In the US, the sanctuary city has taken on a more politically and legally defiant tone. In 2017, President Donald Trump signed an executive order that allowed both federal and state governments to withhold funding from sanctuary cities [6]. This order underlined the financial stakes of this political show-down.


In 2021, there are only three official sanctuary cities in Canada: Toronto, Hamilton, and London. Many other cities have debated the idea and others, including Edmonton and Vancouver, have adopted the less contentious hybrid “access without fear” designation. In the USA, according to the Centre for Immigration Studies, more than 150 counties and cities have some ‘sanctuary’ measures in place [7].


While the concept of a sanctuary city will continue to be hotly debated in municipal politics, its precise meaning and powers remain murky and controversial. What is certain is that, in a global world with constant movement of migrants and refugees, the debate won’t go away.

  1. Kopan, T. (2018, March 26). What are sanctuary cities, and can they be defunded? Retrieved February 07, 2021, from https://www.cnn.com/2017/01/25/politics/sanctuary-cities-explained/index.html

  2. Hudson, G., Atak, I., Manocchi, M., & Hannan, C. (2017). A Pilot Study on Sanctuary City Policy in Toronto, Canada. RCIS Working Paper, 2017/1, 2-38. Retrieved February 6, 2021, from https://www.ryerson.ca/content/dam/centre-for-immigration-and-settlement/RCIS/publicat ions/workingpapers/2017_1_Hudson_Graham_Atak_Idil_Manocchi_Michele_Hannan_C harity_Ann_(No)_Access_T.O._A_Pilot_Study_on_Sanctuary_City_Policy_in_Toronto_C anada.pdf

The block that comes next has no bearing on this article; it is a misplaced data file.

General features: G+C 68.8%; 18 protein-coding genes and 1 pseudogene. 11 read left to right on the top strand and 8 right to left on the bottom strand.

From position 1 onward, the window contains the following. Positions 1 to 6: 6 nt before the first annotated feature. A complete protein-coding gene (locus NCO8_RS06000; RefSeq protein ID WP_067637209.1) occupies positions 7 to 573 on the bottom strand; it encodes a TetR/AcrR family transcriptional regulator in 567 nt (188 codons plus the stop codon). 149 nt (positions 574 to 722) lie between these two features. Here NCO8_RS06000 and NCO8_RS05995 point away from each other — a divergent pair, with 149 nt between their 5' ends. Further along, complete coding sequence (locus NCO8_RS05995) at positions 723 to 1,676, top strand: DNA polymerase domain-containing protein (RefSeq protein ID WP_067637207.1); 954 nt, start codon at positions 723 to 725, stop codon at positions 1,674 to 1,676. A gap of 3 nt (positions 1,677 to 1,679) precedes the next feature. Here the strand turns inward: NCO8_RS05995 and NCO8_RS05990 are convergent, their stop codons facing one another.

3. America's Voice. (2020, February 04). Immigration 101: What is a Sanctuary City? Retrieved February 07, 2021, from https://americasvoice.org/blog/what-is-a-sanctuary-city/

  4. Heartfield, K. (2017, March 29). What is a sanctuary city anyway? Retrieved February 07, 2021, from https://www.tvo.org/article/what-is-a-sanctuary-city-anyway

  5. Solidarity Across Borders. (2019, June 26). Montreal is neither a sanctuary city nor safe for undocumented migrants. Retrieved February 07, 2021, from https://www.solidarityacrossborders.org/en/montreal-is-neither-a-sanctuary-city-nor-safe for-undocumented-migrants

  6. Ingraham, C. (2019, April 29). Analysis | Trump Says sanctuary cities are hotbeds of Crime. data say the opposite. Retrieved February 07, 2021, from https://www.washingtonpost.com/news/wonk/wp/2017/01/27/trump-says-sanctuary-cities -are-hotbeds-of-crime-data-say-the-opposite/

  7. Cooke, K., & Hesson, T. (2020, February 25). What are 'sanctuary' cities and Why is TRUMP targeting them? Retrieved February 07, 2021, from https://www.reuters.com/article/us-usa-immigration-crime-idUSKBN20J25R